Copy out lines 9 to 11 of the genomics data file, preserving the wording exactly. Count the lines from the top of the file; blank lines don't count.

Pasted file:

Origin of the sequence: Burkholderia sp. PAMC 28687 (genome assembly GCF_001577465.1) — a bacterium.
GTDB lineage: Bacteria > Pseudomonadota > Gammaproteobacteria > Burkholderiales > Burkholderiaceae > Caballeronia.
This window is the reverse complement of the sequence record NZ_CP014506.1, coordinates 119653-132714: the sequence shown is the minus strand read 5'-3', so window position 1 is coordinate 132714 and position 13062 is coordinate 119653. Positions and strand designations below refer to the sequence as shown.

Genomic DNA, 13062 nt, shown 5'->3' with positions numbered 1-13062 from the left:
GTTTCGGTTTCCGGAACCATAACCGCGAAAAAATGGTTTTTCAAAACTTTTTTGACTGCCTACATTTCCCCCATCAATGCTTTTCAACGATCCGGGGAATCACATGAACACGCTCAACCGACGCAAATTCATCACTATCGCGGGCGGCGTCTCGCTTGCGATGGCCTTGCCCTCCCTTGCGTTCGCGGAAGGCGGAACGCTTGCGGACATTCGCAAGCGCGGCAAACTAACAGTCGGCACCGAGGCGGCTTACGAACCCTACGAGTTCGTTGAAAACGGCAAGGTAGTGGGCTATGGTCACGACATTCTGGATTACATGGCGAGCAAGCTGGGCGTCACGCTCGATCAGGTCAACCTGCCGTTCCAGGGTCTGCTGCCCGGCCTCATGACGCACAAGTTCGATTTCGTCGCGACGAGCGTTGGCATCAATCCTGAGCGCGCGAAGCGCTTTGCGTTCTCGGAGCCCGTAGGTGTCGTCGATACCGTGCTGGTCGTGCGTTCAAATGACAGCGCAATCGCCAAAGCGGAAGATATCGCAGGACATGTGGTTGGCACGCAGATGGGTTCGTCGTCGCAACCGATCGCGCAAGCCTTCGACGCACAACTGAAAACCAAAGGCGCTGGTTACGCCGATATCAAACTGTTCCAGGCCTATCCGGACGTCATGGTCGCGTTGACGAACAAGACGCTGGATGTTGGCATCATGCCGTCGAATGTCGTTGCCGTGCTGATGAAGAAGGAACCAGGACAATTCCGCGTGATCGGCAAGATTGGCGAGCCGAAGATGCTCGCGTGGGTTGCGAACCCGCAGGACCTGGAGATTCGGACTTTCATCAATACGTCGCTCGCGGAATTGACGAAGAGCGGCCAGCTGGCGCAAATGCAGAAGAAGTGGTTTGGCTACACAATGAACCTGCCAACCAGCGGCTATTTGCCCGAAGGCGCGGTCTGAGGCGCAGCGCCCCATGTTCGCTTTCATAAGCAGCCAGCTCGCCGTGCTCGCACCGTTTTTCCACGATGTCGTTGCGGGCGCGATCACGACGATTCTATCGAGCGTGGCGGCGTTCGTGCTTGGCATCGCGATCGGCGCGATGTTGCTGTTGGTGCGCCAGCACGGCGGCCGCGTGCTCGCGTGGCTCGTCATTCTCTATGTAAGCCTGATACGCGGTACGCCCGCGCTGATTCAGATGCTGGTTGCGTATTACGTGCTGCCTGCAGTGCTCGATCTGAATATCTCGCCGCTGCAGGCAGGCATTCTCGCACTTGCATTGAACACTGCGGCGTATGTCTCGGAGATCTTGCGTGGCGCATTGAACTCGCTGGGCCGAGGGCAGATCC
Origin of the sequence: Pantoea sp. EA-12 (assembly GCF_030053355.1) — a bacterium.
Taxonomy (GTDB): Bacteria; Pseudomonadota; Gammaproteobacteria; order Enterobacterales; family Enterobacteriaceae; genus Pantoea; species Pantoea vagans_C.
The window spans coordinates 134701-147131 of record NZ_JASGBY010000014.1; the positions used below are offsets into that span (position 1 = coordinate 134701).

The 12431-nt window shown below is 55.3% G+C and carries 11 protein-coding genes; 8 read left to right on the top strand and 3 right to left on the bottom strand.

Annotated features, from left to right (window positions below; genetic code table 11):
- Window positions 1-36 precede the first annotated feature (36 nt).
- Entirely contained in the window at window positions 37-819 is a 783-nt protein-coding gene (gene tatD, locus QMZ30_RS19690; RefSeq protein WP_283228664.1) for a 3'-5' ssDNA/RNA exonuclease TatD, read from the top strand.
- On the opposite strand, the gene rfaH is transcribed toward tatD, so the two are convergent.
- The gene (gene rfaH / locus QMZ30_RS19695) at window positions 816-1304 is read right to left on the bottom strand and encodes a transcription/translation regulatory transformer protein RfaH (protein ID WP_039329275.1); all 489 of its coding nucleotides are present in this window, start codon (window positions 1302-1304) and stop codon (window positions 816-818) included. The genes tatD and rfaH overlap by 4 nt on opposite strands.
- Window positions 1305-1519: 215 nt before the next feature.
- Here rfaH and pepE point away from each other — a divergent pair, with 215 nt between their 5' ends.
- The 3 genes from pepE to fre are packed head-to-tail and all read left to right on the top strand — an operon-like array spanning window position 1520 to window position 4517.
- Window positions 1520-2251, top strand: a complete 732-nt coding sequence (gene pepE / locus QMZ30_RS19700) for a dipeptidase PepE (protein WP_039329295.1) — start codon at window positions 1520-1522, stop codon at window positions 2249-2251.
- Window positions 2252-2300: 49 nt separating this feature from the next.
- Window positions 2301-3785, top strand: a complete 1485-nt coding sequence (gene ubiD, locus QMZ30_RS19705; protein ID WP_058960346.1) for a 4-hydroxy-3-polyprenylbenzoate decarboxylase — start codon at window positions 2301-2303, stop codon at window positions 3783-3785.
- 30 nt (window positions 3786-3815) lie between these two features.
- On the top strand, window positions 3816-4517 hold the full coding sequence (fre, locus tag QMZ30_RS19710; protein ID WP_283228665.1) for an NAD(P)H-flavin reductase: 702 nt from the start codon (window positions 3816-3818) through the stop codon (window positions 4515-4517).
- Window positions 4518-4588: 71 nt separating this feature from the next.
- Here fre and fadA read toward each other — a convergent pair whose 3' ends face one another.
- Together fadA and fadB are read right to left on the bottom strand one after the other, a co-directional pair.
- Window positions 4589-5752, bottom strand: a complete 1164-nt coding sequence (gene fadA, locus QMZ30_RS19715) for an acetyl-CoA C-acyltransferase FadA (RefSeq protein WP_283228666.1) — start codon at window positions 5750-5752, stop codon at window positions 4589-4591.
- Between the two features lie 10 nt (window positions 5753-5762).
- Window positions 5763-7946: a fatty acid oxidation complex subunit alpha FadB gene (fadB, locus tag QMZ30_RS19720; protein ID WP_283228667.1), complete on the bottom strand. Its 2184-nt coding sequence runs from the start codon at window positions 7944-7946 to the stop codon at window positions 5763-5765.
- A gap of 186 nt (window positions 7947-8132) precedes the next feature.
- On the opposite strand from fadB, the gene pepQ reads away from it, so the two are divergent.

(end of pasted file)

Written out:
The 12431-nt window shown below is 55.3% G+C and carries 11 protein-coding genes; 8 read left to right on the top strand and 3 right to left on the bottom strand.

Annotated features, from left to right (window positions below; genetic code table 11):
- Window positions 1-36 precede the first annotated feature (36 nt).